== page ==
in a rss

Need and Research

Cave exploration

It seems like every generation of parents looks at the younger generation of kids and pronounces that “the kids today aren’t the same as the kids when we were growing up.” That statement will almost always be true as our society evolves. In this age of electronic technology and faster paced everything, life styles are definitely changing rapidly. However, there are age-old values that every generation still deems important, such as compassion/service to others, preserving our planet, physical and mental fitness, supportive family units, the ability to work with others, and a solid, positive image of one’s self.

A positive self-image is the key to success in so many areas such as academics, socialization with peers, behaviors, family and work. Injections of self-esteem must continue throughout every person’s lifetime and especially during the developmental years of adolescence.

Lately, a great deal of research focusing on the needs of youth point out key areas that must be addressed: young people want to belong to a worthwhile organization with their peers; young people need positive activities to do in their communities outside of school; many youth are willing to help others, they just need to be asked; youth need to believe that they are important; young people need positive role models as mentors; and families need to do more things together and support each other.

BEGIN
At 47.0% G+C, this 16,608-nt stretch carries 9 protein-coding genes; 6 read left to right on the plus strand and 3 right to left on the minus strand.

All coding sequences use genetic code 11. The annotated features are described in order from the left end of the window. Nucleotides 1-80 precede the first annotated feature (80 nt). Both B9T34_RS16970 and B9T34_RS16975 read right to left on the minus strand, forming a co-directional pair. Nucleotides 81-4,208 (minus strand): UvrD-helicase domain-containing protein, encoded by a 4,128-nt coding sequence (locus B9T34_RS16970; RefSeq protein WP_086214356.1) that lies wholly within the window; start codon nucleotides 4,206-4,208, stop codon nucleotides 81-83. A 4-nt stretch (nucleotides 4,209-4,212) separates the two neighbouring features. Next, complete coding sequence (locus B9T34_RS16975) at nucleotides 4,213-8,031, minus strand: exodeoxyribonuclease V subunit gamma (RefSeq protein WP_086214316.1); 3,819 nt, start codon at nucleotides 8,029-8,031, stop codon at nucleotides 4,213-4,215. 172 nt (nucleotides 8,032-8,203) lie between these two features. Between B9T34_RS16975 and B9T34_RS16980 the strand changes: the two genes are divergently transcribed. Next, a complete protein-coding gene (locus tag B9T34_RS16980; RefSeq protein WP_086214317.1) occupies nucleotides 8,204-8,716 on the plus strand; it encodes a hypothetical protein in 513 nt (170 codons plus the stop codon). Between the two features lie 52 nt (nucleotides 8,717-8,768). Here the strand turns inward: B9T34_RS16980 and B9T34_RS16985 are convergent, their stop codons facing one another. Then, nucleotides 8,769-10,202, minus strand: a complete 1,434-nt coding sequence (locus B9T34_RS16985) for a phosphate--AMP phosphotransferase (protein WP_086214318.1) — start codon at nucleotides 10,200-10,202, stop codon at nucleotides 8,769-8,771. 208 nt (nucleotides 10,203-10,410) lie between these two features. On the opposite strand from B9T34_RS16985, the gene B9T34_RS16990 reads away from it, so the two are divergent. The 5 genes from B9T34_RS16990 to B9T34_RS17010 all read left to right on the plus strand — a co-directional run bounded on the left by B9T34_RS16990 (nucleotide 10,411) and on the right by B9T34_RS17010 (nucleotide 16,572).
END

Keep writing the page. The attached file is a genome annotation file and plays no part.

The American Adventure Service Corps offers young people an incredible multi-year opportunity to meet many of their needs. A youth organization has to be perceived as “cool” or the kids will eventually drop out, especially as they begin driving and dating. The American Adventure Service Corps is viewed as a cool organization to be a member of due to the co-ed design, no uniforms, fresh and interesting trips and programs, and continuous new challenges and skills to be mastered. The American Adventure Service Corps provides a dynamic, exciting, and safe club atmosphere where kids experience a sense of belonging with their peers on adventurous expeditions and meaningful service projects, which can last from age 8 to 18 and beyond.